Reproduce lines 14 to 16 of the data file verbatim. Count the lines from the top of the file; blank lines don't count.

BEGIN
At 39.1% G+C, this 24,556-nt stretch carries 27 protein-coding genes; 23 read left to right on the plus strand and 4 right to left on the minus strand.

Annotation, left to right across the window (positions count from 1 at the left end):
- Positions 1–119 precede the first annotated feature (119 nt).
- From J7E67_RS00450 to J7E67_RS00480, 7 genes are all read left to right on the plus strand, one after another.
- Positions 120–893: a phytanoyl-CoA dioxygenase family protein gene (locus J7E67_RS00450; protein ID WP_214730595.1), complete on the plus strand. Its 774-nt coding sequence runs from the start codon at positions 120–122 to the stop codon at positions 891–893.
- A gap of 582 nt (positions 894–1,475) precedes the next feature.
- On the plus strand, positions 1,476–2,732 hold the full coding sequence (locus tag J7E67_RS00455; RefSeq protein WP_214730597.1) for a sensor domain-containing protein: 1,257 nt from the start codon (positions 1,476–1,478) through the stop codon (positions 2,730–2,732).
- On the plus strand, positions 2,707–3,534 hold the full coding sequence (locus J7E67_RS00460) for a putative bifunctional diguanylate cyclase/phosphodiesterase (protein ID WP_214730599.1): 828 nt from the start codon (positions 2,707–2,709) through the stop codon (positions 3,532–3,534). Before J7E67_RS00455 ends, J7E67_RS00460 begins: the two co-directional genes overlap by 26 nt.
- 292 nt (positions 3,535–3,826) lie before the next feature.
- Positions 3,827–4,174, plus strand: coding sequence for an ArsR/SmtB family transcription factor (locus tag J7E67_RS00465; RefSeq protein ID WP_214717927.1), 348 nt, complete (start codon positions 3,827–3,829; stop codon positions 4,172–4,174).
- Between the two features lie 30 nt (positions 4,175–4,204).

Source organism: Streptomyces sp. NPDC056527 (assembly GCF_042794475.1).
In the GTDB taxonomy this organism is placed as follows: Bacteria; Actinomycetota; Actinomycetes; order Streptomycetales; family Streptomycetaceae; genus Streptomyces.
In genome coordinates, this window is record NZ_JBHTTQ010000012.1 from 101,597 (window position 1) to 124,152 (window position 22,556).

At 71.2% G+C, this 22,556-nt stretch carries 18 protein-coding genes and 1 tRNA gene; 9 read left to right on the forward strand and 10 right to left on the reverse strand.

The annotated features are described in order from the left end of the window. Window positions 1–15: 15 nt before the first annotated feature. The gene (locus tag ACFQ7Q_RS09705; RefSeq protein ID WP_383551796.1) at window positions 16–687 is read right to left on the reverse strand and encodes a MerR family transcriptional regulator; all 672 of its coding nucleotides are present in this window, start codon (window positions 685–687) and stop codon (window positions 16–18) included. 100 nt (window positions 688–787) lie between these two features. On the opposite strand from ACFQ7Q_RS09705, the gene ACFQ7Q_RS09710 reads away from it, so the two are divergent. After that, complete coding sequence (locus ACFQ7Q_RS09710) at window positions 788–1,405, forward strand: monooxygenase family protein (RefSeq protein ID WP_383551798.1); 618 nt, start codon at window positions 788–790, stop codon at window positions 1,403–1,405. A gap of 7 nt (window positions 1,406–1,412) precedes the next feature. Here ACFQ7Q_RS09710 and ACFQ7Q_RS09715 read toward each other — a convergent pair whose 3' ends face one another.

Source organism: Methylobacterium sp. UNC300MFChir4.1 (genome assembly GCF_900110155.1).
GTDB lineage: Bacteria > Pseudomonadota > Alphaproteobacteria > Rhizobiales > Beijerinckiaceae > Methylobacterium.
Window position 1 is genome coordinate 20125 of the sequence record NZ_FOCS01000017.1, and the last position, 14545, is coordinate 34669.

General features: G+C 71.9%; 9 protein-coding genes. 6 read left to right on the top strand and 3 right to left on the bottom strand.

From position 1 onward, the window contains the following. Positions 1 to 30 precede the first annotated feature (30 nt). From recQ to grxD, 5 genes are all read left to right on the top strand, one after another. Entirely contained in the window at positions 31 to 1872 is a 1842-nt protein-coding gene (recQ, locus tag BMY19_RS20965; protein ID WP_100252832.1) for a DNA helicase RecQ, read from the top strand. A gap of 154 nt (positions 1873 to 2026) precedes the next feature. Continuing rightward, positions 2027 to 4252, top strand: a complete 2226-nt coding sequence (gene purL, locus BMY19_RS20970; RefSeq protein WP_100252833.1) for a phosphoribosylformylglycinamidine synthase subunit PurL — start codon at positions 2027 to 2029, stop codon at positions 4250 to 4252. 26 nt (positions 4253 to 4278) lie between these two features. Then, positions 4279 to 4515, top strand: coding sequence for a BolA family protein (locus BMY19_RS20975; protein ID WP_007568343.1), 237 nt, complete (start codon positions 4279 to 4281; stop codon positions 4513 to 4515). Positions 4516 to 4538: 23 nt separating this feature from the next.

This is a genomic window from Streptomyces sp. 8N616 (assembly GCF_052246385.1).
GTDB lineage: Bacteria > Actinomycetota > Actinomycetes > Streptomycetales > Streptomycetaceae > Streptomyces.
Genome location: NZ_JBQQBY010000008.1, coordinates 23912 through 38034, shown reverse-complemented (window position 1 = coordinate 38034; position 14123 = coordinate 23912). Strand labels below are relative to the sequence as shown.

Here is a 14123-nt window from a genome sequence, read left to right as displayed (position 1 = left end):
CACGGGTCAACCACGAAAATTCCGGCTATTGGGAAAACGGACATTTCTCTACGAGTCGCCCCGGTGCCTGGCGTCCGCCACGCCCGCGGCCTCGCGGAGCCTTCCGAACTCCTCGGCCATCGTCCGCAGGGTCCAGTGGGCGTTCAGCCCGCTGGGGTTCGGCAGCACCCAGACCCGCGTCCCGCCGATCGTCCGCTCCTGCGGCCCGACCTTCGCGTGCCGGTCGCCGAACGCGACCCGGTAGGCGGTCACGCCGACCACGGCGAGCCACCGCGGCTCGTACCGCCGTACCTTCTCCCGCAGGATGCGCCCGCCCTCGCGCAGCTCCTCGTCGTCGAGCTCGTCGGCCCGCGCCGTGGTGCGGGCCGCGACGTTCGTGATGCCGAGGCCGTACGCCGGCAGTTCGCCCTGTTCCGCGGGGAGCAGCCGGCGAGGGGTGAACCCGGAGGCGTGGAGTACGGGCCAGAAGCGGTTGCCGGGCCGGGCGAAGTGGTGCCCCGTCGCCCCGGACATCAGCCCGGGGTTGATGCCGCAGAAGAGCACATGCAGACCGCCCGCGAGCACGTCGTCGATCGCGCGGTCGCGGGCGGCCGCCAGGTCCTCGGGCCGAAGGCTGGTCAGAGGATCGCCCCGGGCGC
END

In genome coordinates, this window is record NZ_JBHTTQ010000012.1 from 101,597 (window position 1) to 124,152 (window position 22,556).

At 71.2% G+C, this 22,556-nt stretch carries 18 protein-coding genes and 1 tRNA gene; 9 read left to right on the forward strand and 10 right to left on the reverse strand.

The annotated features are described in order from the left end of the window. Window positions 1–15: 15 nt before the first annotated feature. The gene (locus tag ACFQ7Q_RS09705; RefSeq protein ID WP_383551796.1) at window positions 16–687 is read right to left on the reverse strand and encodes a MerR family transcriptional regulator; all 672 of its coding nucleotides are present in this window, start codon (window positions 685–687) and stop codon (window positions 16–18) included. 100 nt (window positions 688–787) lie between these two features. On the opposite strand from ACFQ7Q_RS09705, the gene ACFQ7Q_RS09710 reads away from it, so the two are divergent. After that, complete coding sequence (locus ACFQ7Q_RS09710) at window positions 788–1,405, forward strand: monooxygenase family protein (RefSeq protein ID WP_383551798.1); 618 nt, start codon at window positions 788–790, stop codon at window positions 1,403–1,405. A gap of 7 nt (window positions 1,406–1,412) precedes the next feature. Here ACFQ7Q_RS09710 and ACFQ7Q_RS09715 read toward each other — a convergent pair whose 3' ends face one another.